The regulation of the tryptophan-nicotinic acid pathway in Neurospora crassa was examined with mutants (nic-2, nic-3) which require nicotinamide for growth. The accumulation of N-acetylkynurenin and 3-hydroxyanthranilic acid by these mutants served to estimate the level of function of the early reactions in the pathway. In still cultures, maximal accumulation occurred with media containing growth-limiting amounts of nicotinamide; the accumulation of intermediates was almost negligible with nicotinamide in excess. Only nicotinamide and closely related compounds which also supported the growth of these mutants inhibited the accumulation of intermediates. The site of inhibition was assessed to be between tryptophan and kynurenin (or N-acetylkynurenin). The synthesis of N-acetylkynurenin was examined in washed germinated conidia suspended in buffer; the level of N-acetylkynurenin-synthesizing activity was inversely related to the concentration of nicotinamide in the germination medium. The addition of large amounts of nicotinamide to suspensions of germinated conidia did not affect their N-acetylkynurenin-synthesizing activity. Formamidase activity, kynurenin-acetylating activity, and gross tryptophan metabolism in germinated conidia was not influenced by the concentration of nicotinamide in the germination medium. The results obtained indicate that the site of inhibition by nicotinamide is the first step in the pathway, the tryptophan pyrrolase reaction. The data are interpreted as nicotinamide or a product thereof, such as nicotinamide adenine dinucleotide, acting as a repressor of the formation of tryptophan pyrrolase in N. crassa.  (+info)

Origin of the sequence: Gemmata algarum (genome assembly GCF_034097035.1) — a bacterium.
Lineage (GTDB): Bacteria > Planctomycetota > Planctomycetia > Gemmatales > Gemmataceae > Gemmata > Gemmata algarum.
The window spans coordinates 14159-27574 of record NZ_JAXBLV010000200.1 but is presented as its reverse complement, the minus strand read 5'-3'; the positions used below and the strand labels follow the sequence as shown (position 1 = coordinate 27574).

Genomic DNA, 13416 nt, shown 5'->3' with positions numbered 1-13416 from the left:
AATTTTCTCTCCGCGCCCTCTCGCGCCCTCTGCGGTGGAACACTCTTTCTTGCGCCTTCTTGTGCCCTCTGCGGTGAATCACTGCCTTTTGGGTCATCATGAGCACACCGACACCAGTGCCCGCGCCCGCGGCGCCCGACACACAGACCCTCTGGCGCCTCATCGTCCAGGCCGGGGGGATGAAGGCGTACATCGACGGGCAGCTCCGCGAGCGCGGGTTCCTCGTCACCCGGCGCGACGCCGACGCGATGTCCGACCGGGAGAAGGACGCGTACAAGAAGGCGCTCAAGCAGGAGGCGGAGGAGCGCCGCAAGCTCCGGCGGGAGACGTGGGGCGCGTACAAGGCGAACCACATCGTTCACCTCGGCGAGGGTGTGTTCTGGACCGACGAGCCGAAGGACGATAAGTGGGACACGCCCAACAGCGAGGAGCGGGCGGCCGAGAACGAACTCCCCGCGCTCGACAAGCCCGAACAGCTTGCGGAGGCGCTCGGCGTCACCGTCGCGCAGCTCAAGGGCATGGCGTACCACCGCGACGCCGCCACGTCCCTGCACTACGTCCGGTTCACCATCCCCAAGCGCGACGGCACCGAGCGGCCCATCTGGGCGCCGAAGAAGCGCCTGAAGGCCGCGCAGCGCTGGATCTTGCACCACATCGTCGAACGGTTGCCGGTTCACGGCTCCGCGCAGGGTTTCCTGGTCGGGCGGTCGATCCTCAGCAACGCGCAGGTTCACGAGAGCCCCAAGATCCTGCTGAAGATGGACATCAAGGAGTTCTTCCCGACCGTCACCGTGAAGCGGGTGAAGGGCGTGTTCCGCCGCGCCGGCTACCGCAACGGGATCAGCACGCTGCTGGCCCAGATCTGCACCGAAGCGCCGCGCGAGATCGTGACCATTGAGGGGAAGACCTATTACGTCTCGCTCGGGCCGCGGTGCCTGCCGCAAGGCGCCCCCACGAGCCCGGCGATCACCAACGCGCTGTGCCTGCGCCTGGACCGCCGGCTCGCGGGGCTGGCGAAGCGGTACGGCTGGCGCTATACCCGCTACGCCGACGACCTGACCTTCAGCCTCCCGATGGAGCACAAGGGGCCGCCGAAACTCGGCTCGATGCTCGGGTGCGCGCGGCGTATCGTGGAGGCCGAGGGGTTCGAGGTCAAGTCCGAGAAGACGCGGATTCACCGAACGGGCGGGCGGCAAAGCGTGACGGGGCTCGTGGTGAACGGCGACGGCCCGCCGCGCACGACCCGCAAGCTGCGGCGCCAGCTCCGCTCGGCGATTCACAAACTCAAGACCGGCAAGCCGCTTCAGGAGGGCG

infections~American Academy of Pediatrics (AAP) describes a related species of M tuberculosis, which doctors call non-TB mycobacteria, which can cause other illnesses in children and adults.